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Oakland has one of the best pure pass-rushers in Khalil Mack, but the actual defensive line is a bit undefined. Justin Tuck retired, and Aldon Smith’s off-field dramas make him a liability. While underrated guys like tackle Dan Williams and end Mario Edwards, Jr. played well last season, there’s a clear need for a bookend to take some of the attention away from Mack.

As for the offensive line, McKenzie is in danger of doing what he tried with the defensive line a couple years back—ignore the problems in the short term, and hope veteran spackle can fix what isn’t there. The smart play would be to draft at least one tackle and one guard high in this class, and let the kids come up while the vets do the dirty work in 2016.

Overall priority this offseason

Develop a championship defense: Overall, McKenzie has done a terrific job in Oakland. He was given nothing to work with, and it was his job to blast the franchise through the disastrous effects of Al Davis’s last days. This he has done estimably. The Raiders have true franchise players at three of the game’s most important positions—quarterback in Derek Carr, receiver in Amari Cooper and pass-rusher in Khalil Mack. However, there’s work to be done on the defensive side of the ball.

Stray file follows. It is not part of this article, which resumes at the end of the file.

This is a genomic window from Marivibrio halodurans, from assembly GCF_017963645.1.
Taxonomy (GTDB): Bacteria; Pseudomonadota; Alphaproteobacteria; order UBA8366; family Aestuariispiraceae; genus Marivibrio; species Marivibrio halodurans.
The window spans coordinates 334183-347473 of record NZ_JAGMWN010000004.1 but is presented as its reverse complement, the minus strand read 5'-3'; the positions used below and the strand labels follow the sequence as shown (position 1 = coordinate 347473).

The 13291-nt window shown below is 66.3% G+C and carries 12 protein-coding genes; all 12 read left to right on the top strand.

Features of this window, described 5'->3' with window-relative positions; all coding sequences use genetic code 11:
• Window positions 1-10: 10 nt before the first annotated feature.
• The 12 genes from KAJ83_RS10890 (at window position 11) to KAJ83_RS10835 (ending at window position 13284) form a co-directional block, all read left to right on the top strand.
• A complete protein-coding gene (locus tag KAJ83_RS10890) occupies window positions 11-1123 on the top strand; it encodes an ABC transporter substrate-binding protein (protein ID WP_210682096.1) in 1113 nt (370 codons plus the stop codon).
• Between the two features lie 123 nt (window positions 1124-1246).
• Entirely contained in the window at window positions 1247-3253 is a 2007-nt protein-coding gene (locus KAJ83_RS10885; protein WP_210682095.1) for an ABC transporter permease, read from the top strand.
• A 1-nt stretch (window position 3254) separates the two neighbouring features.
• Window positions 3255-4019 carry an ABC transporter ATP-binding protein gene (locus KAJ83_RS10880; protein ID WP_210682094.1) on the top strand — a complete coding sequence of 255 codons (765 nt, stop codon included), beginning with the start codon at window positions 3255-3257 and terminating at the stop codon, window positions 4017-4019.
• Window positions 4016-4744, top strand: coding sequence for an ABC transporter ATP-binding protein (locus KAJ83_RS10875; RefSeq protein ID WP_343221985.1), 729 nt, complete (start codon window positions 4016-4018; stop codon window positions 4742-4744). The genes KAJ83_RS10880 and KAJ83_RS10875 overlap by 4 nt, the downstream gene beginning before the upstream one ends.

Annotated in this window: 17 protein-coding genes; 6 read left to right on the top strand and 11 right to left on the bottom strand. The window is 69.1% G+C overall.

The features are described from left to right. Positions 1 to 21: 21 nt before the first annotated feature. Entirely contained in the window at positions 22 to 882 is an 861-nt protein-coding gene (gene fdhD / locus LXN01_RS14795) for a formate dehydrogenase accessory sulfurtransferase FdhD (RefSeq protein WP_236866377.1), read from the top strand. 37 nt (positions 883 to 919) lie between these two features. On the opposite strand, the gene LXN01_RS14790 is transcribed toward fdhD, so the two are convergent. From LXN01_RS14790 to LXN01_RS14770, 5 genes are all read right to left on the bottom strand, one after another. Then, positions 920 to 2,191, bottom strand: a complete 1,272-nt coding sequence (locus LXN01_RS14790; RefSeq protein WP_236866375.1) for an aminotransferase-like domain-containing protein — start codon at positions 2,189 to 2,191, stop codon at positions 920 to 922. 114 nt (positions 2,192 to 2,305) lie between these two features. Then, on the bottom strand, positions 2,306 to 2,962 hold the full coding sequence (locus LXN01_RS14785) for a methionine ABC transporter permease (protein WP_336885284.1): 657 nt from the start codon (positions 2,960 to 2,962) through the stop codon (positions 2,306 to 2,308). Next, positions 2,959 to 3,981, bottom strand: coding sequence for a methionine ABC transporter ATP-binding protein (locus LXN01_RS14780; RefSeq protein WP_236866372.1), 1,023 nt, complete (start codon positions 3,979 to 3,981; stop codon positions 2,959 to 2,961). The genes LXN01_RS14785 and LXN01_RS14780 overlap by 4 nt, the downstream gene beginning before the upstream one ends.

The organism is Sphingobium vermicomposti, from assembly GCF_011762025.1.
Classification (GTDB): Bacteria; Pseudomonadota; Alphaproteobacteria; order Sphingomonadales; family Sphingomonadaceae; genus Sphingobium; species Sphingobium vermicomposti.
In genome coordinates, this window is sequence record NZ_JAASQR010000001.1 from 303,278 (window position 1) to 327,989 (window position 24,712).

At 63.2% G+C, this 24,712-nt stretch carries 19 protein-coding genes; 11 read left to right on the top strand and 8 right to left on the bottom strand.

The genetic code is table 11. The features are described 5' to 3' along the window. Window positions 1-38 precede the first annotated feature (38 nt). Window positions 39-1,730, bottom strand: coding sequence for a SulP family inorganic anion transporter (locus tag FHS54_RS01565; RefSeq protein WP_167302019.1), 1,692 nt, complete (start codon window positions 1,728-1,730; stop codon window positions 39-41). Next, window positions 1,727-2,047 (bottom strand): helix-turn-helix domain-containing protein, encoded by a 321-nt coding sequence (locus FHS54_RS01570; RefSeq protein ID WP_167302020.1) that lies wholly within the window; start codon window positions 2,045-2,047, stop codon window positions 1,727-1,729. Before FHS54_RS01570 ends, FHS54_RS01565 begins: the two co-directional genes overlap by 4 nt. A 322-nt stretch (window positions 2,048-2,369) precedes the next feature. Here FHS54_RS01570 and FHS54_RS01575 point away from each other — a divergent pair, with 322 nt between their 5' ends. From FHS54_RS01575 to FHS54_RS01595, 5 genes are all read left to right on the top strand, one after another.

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​Outside of Amerson and maybe Carrie, the Raiders might want to take a mulligan on their entire secondary, and there’s not much in the way of pass-rush after Mack. What pass-rush did come came from blitzes and different packages, and coach Jack Del Rio prefers an execution defense. To make that happen, he’ll need better players at a lot of positions. Linebackers Curtis Lofton and Malcolm Smith aren’t three-down guys, and more needs to be done along the line.

Del Rio has talked about the team addressing the secondary in an aggressive fashion, which is a great start, and the Raiders will have about $60 million in cap space to make whatever big splashes strike their fancy. If the team is successful, we might be reviewing a playoff team next year, instead of a 7–9 squad with all kinds of potential.